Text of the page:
“We now plan to delve deeper into the underlying mechanisms of infections in individuals with diabetes,” said the study’s lead author Soumitra Mohanty, a researcher at the same division of Karolinska Institutet. “The ultimate goal is to reduce the risk of infection in this growing patient population.”
The study was conducted in collaboration with Karolinska University Hospital, Region Stockholm, Capio and Uppsala University in Sweden and Universitätsklinikum Schleswig-Holstein in Germany. It was largely funded by the Olle Engkvist Foundation, Region Stockholm (ALF funding), the KI Research Foundation, the Swedish Society of Medicine, the Swedish Society for Medical Research (SSMF), the Clas Groschinsky Memorial Foundation, the Åke Wiberg Foundation and the Magnus Bergvall Foundation. There are no reported conflicts of interest.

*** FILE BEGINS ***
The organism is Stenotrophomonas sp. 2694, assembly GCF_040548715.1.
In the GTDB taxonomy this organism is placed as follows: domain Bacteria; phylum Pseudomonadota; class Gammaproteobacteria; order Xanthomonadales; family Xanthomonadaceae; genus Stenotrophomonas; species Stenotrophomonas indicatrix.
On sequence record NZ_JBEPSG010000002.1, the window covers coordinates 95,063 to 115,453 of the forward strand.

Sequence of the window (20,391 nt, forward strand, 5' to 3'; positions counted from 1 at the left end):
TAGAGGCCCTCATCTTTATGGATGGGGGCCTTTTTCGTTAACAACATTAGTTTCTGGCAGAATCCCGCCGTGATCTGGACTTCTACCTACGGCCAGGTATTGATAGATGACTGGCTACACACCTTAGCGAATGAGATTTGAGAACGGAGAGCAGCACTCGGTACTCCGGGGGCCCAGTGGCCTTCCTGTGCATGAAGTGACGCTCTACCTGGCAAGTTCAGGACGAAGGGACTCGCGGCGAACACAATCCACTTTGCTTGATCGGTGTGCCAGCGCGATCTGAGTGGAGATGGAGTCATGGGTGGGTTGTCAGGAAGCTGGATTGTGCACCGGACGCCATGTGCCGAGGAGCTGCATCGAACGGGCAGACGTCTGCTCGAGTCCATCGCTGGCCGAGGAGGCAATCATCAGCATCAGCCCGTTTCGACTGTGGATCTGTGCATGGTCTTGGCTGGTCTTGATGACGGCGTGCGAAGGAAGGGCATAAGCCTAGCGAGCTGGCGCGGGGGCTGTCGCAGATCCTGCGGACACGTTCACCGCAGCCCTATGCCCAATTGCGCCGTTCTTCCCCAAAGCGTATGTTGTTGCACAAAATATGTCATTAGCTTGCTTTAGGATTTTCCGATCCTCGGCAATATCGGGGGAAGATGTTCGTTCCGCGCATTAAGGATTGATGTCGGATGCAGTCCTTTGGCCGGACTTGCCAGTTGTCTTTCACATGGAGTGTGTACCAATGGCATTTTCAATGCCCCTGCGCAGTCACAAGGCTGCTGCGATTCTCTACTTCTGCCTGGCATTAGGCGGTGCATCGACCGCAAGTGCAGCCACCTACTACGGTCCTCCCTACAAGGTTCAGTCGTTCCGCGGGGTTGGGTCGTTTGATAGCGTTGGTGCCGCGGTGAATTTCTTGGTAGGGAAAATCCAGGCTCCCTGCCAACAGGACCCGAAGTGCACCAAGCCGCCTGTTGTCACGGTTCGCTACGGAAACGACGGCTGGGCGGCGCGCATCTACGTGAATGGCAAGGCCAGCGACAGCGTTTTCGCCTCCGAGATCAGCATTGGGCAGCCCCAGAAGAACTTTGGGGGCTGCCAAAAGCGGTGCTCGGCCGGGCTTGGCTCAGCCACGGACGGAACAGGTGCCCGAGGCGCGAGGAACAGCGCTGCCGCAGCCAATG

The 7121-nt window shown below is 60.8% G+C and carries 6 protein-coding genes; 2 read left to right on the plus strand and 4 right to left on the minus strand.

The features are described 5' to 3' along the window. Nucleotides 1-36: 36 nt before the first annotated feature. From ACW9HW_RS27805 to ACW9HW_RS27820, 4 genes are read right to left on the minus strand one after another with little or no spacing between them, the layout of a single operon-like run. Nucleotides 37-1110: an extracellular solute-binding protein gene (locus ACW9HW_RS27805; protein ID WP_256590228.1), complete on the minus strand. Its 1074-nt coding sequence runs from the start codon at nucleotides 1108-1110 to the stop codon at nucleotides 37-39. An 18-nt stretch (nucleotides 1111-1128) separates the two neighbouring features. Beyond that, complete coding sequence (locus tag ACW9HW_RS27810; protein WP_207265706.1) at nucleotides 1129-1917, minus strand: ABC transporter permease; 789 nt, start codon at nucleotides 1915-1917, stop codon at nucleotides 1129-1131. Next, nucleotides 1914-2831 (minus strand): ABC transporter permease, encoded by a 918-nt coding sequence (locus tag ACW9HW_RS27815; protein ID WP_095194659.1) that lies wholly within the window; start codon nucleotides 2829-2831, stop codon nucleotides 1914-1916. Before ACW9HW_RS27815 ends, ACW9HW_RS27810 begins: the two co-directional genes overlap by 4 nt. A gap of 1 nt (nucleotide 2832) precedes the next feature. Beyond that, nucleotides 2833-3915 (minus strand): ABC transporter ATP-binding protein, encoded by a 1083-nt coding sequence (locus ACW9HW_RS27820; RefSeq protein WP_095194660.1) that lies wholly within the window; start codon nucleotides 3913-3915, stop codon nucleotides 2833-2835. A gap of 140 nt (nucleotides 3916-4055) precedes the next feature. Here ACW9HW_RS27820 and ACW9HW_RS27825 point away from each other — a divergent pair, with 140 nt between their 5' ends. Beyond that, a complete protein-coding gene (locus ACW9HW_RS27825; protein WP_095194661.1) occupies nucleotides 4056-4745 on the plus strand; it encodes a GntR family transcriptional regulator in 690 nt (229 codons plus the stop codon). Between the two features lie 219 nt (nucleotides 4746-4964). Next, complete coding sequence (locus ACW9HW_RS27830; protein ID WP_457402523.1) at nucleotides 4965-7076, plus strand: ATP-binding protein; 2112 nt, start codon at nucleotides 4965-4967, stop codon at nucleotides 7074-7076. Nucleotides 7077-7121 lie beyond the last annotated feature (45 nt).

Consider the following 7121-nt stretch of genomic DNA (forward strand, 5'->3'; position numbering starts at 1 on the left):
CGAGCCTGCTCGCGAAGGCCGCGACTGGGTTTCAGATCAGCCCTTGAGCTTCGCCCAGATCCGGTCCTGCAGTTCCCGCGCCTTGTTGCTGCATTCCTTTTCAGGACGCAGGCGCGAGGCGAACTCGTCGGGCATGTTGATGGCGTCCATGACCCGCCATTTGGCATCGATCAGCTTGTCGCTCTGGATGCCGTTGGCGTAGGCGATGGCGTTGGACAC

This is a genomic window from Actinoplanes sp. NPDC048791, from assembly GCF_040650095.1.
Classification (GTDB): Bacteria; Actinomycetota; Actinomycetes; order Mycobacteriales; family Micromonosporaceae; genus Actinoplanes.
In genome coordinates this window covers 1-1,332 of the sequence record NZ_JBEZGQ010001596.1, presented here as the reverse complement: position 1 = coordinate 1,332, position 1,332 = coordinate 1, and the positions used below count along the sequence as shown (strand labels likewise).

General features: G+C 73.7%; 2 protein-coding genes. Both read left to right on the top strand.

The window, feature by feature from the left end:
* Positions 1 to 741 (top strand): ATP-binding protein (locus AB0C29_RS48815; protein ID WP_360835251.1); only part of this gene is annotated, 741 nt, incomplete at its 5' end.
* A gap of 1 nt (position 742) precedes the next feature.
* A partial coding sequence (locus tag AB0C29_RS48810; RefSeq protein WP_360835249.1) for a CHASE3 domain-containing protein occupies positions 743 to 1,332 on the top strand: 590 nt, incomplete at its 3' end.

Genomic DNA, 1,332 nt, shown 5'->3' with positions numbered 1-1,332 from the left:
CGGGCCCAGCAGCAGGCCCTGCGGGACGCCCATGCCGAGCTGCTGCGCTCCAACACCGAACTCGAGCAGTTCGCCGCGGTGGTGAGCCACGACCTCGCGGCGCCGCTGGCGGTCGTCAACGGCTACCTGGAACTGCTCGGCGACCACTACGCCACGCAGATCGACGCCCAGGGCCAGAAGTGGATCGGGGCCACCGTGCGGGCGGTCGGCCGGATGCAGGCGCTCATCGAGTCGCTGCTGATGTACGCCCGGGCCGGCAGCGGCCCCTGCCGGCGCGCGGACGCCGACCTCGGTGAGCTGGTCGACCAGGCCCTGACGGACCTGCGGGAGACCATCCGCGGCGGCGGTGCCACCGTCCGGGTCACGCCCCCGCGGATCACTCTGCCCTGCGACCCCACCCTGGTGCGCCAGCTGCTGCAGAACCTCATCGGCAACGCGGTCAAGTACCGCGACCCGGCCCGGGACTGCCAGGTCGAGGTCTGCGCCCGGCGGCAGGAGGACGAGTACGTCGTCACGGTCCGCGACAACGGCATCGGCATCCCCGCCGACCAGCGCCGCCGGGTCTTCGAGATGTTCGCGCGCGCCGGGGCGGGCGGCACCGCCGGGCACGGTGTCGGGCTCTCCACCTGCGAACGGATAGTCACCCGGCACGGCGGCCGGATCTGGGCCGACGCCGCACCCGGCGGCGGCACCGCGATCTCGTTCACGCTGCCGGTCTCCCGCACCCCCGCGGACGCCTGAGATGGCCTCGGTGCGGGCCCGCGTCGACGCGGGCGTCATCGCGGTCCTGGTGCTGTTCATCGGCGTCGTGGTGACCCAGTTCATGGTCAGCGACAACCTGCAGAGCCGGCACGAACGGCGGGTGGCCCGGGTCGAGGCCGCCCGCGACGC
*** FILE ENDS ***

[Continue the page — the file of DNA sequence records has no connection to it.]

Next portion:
“Diabetes upregulates the antimicrobial peptide psoriasin and increases the E. coli burden in the urinary bladder”. Soumitra Mohanty, Witchuda Kamolvit, Andrea Scheffschick, Anneli Björklund, Jonas Tovi, Alexander Espinosa, Kerstin Brismar, Thomas Nyström, Jens M. Schröder, Claes-Göran Östenson, Pontus Aspenström, Hanna Brauner, Annelie Brauner. Nature Communications, online Sept. 20, 2022, doi: 10.1038/s41467-022-32636-y.